The digital humanities has for some time been engaged in a paradoxical relationship with data science. Although digital humanists themselves do not consider their field a species of data science, and celebrate the diversity and indeed the indefinability of a field that includes topics ranging from digital critical editions to maker labs to post-colonial criticism, from an outsiders’ perspective the field is almost exclusively identified, accurately or not, with such schools as distant reading, macroanalysis, culturomics, and cultural analytics—each of which follow the path of data science and embrace the methods and tropes associated with big data and machine learning. All of the recent press the digital humanities has received in the United States, both good and bad, has focused on this identification.
From within the digital humanities, this paradox appears as an ambivalence toward data science, although one that has been surprisingly muted given its consequences. This ambivalence derives from two main sources. The first is that we have wedded ourselves to a set of methods that most of us, quite frankly, do not understand, even if we are able to master the use of their associated libraries in R and Python. In addition to the black-box of the computer we have added the opacity of advanced mathematical methods, methods which go far beyond basic probability and statistics. The second is that these methods on the whole have relegated the concept of the text itself to the back-seat. For the first thing that is lost with the datafication of text is the syntagmatic structure of the text as text—it’s bounded, internal, sequential structure as discourse and narrative, all of that which contributes to the text’s “sense of an ending” to use Kermode’s phrase. Lost also is the regard for the individual text as unique work—the aura of the text, to extend Benjamin. In practical terms, this back-grounding of the text has resulted in the de facto rejection of the work of legions of text encoders, whose rich markup is seen as noise to the text miner.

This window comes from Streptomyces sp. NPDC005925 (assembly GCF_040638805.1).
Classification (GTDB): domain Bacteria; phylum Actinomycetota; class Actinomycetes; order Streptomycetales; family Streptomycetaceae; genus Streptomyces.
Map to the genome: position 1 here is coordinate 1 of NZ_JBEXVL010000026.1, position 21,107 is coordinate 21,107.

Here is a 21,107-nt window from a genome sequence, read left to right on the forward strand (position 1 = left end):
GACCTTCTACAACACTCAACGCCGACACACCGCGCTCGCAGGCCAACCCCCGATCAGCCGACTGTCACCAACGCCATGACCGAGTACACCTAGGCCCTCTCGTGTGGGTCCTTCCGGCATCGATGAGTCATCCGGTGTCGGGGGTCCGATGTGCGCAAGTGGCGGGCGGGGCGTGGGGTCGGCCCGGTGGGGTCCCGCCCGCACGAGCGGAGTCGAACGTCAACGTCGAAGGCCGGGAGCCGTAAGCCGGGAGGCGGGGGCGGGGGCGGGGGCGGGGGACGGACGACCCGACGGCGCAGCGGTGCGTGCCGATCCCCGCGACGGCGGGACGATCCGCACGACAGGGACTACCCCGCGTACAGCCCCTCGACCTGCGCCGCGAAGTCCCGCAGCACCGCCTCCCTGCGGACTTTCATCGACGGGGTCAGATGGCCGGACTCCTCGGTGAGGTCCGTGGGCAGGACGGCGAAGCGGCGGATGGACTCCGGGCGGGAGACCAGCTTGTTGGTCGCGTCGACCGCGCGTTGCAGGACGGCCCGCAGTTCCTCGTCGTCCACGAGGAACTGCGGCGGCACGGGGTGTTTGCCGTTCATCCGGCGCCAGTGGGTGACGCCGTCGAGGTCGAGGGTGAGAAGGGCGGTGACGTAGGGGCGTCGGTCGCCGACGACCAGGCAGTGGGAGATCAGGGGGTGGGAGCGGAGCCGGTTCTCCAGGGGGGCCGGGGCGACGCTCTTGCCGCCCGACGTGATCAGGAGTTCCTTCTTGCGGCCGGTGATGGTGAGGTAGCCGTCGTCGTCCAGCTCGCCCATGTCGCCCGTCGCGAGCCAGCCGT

I note these facts not out of a nostalgia for the long-embattled hermeneutic notion of the text, nor to return pride of place to TEI markup, nor to bemoan the emergence of the division of labor within an imagined humanities commune, nor to dismiss the explanatory power of data science, in which I place great hopes (indeed, I am a member of Virginia’s new Data Science Institute). My intent, in the spirit of Teil and Latour’s brilliant essay, “The Hume Machine” (1995), is to train our attention on what ought to be the recurring starting point for the digital humanities’ relationship with data science: the critical and practical—and I dare say naïve—engagement with methodological origins, so that we may know more clearly what goods we are exchanging when we embrace the methods of the machine—for, within data science, the machine is the horizon of interpretation. We ought to embrace this origin as a kind of axis mundi, a fertile source from which we may develop new methods, and from whose point of view we may renew critical perspectives.
If one were to provide a single keyword to characterize the methodological origin of the digital humanities’ intersection with data science it would have to be co-occurrence. Not networks, for although the concept and image of the network has become a commonplace in the field—and, indeed, a core symbol in a wider intellectual cosmology that attributes magical powers to networks—the network is always a derivative notion, a generous metaphor overlaid upon a set of visualizations (both concrete and imaginary) all of which are generated by the same logic, that of displaying a collection of relations among items selected in the first place by their co-occurrence. All of the popular methods of text mining and machine learning—latent semantic indexing, topic modeling, disambiguation of named entities, nearest neighbor analysis—build on this foundational representation in which spatial contiguity is considered paramount, the “really real” substrate upon which all interpretation rests. Even the use of ngrams follow this rule, because although they introduce sequence at the lexical level, each ngram is interpreted as a unitary token that co-occurs with other such tokens within a space defined by national language and year.
[To be continued …]
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